Thursday, January 12, 2012

What You Don't See Is...

Courtesy of

It is easy to be invisible.

These words occurred to me on a day when my head hurt so badly that I could barely speak or socialize with the family gathered on Christmas Day.

If I sat quietly and did not say anything, I could disappear into the noise of my gregarious and outgoing Irish family.  I realized that I frequently do just that.

This not-so-unique idea extended to others like me.  People who suffer from silent, not obvious illnesses become invisible, just as I do. 

Fibromyalgia?  Oh, what’s that?  The invisibility curtain drops.
CFS? Chronic Fatigue Syndrome?  Oh, I think I heard about that 20 years ago.  Down comes the curtain.
RA?  Rheumatoid Arthritis?
Alcoholism?  You're in AA?
Addiction to what?
It is so easy, so very easy, to hear these words.  However, because the person speaking them looks “just fine”, it is amazingly easy to shuttle them aside.

I once suffered a serious injury in which the tendons of my right elbow were almost torn from the bone.  I was told by the doctor that it would have been much better if I had simply broken the elbow. 

The problem with no cast or obvious scars, no one realized how serious the injury was.  I looked “just fine”, even though in constant pain. 

It is easy to become invisible.  Just ask anyone.


  1. Never mention a pain or an illness or a problem. People don't want to hear about it. Although, they will be happy to discourse by the hour on their problems etc.

  2. An excellent post, Susan, about a topic I've been thinking a lot about this past week when I had an experience with a woman that at first I didn't know was schizophrenic whom I was thinking about hiring to do some respite for me with my daughter. But she wasn't the one who told me she had this disease. The point being, as your post says, she didn't APPEAR ill - at first. Then when I knew she had this problem, I recognized some of its symptoms. But they're difficult to notice; they're "invisible" to the untrained eye. In this case, however, she wasn't one of those people who talk, talk, talk about their illnesses. In this case, she talked all around it, focusing on other noticeable problems. A very difficult situation.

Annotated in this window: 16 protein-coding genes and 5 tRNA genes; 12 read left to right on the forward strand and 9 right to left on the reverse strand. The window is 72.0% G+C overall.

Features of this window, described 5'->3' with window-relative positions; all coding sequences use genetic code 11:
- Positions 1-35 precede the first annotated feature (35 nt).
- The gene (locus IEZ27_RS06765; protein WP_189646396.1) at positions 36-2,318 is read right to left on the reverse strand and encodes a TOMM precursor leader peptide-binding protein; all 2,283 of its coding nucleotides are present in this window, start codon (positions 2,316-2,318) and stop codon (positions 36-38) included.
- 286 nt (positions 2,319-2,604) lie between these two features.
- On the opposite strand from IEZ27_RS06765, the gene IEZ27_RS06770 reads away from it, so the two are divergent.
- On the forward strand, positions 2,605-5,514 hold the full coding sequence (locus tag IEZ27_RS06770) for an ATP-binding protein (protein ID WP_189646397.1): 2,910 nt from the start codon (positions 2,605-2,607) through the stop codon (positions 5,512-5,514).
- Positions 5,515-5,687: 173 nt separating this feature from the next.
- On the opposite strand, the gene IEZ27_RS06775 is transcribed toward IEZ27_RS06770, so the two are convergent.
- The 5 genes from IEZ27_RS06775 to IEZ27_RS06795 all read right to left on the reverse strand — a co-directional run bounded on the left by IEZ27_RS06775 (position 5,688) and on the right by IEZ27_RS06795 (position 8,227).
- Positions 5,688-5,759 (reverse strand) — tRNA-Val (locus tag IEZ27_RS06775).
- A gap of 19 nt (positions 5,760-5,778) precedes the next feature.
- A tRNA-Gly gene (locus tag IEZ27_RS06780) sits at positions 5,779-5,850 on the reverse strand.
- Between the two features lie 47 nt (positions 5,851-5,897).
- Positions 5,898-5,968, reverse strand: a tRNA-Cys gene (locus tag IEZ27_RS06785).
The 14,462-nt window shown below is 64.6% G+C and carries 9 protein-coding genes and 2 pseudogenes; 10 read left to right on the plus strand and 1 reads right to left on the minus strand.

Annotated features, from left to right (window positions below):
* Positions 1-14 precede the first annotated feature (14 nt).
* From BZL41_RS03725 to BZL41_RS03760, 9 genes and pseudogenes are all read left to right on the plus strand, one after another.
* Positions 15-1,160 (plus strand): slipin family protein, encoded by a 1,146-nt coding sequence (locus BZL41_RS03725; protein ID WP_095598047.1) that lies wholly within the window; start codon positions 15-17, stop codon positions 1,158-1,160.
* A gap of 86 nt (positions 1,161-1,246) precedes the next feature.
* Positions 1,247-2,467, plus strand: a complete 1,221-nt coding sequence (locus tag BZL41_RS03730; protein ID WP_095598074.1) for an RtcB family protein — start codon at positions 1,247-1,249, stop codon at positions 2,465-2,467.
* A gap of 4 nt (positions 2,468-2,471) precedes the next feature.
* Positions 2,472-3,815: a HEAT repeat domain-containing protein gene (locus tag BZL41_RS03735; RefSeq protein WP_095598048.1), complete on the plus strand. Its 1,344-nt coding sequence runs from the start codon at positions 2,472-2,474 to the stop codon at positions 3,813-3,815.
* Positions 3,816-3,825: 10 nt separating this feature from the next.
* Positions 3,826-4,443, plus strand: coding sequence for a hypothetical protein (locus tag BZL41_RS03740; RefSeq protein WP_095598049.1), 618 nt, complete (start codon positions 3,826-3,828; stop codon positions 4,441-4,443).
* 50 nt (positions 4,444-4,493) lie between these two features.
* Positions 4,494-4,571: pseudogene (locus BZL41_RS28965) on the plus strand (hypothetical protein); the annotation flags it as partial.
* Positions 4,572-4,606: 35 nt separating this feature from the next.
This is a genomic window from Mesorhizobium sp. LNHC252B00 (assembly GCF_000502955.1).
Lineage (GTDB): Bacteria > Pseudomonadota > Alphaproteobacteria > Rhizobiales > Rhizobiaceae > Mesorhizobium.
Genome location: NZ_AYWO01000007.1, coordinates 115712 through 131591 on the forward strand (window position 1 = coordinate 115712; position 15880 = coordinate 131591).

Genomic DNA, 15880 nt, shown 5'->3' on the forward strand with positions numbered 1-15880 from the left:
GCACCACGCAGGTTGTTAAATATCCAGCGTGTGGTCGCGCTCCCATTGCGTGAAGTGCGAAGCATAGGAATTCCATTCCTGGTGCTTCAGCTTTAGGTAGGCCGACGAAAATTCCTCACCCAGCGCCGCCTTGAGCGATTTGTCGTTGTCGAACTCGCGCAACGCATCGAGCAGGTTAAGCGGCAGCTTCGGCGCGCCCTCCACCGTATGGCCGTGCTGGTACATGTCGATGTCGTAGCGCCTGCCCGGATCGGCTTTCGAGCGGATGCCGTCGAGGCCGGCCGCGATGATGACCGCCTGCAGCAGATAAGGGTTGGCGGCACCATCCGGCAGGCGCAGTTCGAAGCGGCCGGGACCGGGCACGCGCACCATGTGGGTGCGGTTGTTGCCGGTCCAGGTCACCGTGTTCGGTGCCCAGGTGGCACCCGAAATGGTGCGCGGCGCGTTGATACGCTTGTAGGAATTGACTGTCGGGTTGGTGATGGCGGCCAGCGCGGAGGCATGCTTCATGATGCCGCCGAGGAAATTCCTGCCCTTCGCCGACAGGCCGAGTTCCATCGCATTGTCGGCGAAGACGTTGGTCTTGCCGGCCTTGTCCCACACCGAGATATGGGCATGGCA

Ann Best, Author of In the Mirror & Other Memoirs

  3. Dear Susan,
    I understand the being invisible because the symptoms of an illness aren't readily apparent. I live with Meniere's Disease and often appear absolutely fine and dandy!
    And much of the time I am. And yet, I know friends who live with chronic pain and deep bipolarity and depression. They "look like" everyone else but within their minds and their bodies there is agony.

    When Meniere's was at its worse in 2006, my friends asked me to tell them how I was. They wanted to know the story. But for many, friends and relatives weary of the story of someone's pain and want to hear only about "uplifting" events and happenings.

    So a person in pain becomes invisible. It is a tragedy.


  4. Interesting . . . the issue of invisible pain has come up with our family twice in the past few days. Emotional pain is invisible, too, and so often very difficult to explain to others. Hard to hide at times, also.

    Great post!

  5. Oh yes. Shortly after I was diagnosed with MS one of my fellow workers insisted that I needed a second and a third opinion because 'you don't look like you have MS'. Add being a woman of a certain age to the mix and I am completely invisible for much of the time. Which is not all bad. Not at all.
    As an aside one of our neighbours used to wear a bandage around her ankle when she had a headache so, when asked what was wrong she could tell people. As a young thing I though she was loopy. These days I do see her point.

  6. Excellent post. Thank you. The worst is being invisible with grace as many around you believe excusing yourself from an activity is whining, and behave accordingly.

  7. There is so much to this post, more than meets the eye (no pun intended lol). This is so powerful; I know I'll be thinking about your words for the rest of the day.

  8. To all above: I believe everyone has this sensation of 'being invisible'. Some walk through life believing they are invisible to everyone. If we act okay, respond and listen, then we are okay.
    I just now finished a book "The Ice Queen" by Alice Hoffman. She wrote about invisibility beautifully. I read it in 18 hours--yes, it is good.
    Thanks for sharing your personal experience with being invisible.


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